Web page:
To talk about the way the architect and builder designed her is not at all accurate in this argument. The architect and builder of a Sunseeker design them to go faster but also slower. They don't declare that this boat shall not be run slow. We run our Westport at 20 knots but the majority of owners run mostly around 12 knots, does that mean this is in some way a sin?

    Let's go a bit extreme for a moment. The boat we're on right now will hit 56-57 knots with a light load and runs 54 knots loaded. A couple of days ago we cruised at 40-45 knots. Then Monday night we ran 2 hours on 2 of the three engines at 16 knots and 2 hours on 1 engine at 12 knots. Both absolutely within the design of the boat and it's powering. In those four hours we covered 60 nm and used 120 gallons of fuel. Then early this morning (7 hours ago our current time) we returned to all three engines and did a short full throttle run and then docked using all three engines. Nice to know it performs at speed, but also to know it runs fine with two or one engine and you can do so. We did so during the 4 hours of complete darkness each of the last two nights on our 50 hour trip from Croatia back to Italy.

    I only agree that if I never intended to run more than 10 knots I wouldn't get a planing hull.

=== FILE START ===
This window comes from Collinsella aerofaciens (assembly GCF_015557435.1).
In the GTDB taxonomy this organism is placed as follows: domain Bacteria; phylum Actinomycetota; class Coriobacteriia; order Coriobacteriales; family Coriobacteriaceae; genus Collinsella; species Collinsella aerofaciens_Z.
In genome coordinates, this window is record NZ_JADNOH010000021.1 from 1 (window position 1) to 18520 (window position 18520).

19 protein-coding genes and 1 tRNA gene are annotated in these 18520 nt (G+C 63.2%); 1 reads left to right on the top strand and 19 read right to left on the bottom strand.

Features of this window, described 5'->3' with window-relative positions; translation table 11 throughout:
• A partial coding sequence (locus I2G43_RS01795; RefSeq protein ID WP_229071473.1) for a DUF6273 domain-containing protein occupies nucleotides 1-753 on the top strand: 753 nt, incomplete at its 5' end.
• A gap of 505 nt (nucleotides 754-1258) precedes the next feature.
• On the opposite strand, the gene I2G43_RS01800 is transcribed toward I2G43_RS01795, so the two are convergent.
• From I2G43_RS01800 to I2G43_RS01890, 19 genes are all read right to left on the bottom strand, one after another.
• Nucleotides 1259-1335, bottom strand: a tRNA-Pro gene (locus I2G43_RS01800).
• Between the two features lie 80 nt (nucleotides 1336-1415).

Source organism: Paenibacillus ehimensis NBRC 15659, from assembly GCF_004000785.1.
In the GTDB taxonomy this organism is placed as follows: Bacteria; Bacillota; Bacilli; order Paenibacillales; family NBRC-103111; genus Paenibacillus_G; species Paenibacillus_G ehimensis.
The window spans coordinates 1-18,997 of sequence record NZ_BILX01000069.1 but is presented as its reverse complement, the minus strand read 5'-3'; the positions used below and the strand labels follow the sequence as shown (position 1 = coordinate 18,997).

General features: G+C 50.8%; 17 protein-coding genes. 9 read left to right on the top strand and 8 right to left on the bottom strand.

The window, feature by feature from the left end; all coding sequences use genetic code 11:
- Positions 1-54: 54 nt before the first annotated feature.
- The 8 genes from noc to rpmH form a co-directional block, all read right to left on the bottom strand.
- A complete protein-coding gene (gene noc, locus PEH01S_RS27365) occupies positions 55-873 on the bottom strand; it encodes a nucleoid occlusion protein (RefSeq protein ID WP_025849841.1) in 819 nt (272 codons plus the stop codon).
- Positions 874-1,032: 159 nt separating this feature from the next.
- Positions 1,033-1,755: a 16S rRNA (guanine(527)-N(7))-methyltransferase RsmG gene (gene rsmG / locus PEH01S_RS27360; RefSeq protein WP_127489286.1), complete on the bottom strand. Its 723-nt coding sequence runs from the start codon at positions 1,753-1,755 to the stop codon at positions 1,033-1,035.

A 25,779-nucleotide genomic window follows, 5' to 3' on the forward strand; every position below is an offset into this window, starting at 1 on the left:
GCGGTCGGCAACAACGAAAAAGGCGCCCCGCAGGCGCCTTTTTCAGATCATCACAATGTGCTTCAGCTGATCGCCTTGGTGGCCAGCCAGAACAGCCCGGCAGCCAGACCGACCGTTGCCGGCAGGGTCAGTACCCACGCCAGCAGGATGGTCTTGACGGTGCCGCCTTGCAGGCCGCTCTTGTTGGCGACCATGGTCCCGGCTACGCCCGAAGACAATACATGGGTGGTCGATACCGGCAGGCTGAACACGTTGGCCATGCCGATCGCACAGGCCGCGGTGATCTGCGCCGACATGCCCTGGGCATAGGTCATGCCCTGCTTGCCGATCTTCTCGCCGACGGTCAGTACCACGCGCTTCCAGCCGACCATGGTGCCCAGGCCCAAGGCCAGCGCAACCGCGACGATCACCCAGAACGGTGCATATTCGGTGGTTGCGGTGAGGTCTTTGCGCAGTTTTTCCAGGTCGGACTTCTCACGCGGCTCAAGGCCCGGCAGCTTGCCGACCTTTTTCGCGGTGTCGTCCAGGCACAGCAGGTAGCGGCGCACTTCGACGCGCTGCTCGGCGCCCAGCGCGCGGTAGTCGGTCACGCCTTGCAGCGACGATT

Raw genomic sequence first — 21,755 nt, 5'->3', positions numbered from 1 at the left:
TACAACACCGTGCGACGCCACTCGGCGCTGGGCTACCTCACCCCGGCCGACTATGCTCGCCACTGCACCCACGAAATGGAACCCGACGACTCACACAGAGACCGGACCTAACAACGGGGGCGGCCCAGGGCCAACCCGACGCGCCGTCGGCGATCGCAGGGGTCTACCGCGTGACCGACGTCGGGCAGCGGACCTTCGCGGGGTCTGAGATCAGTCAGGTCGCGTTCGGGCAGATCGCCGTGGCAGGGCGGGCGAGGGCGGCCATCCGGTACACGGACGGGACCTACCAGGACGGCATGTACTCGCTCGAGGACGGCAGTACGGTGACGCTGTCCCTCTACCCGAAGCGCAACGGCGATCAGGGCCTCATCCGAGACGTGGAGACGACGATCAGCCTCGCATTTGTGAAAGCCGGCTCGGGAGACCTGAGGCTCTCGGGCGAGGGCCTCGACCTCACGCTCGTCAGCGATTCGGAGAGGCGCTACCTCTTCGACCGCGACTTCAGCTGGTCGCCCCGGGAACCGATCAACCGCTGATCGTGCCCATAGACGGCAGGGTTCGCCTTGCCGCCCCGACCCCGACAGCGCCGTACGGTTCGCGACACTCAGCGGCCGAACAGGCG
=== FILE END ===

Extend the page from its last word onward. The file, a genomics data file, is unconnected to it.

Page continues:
10. Capt J

    Capt J Senior Member

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    Everyone is different. But I've delivered enough trawlers that there were plenty of times I WISH I had the ability to run at 20 knots or so cruise to make up time, to either get into an inlet before dark, or a marina before they closed so I had assistance on the dock. I've also gotten into some rough stuff, that I wish I could've outran and was miserable in. I've gotten into current enough times with displacement hulls that they slowed down 30-50% in speed. To me, the ride at hull speed in a planing hull or semi displacement is much better than displacement in a moderate sea.

    If a displacement hull is designed to do 8 knots. They won't go any faster, no matter how much power you give them. And, 8 knots is 8 knots OVER THE WATER. 3 knots current against you and you're doing 5 knots SOG. I also don't like how they ride in a sub 70', they just tend to wallow around in every direction in a moderate sea. Now if you plan on crossing oceans, that's totally different. But in reality what percentage of yacht owners do that. Also the trawler interiors are generally much different.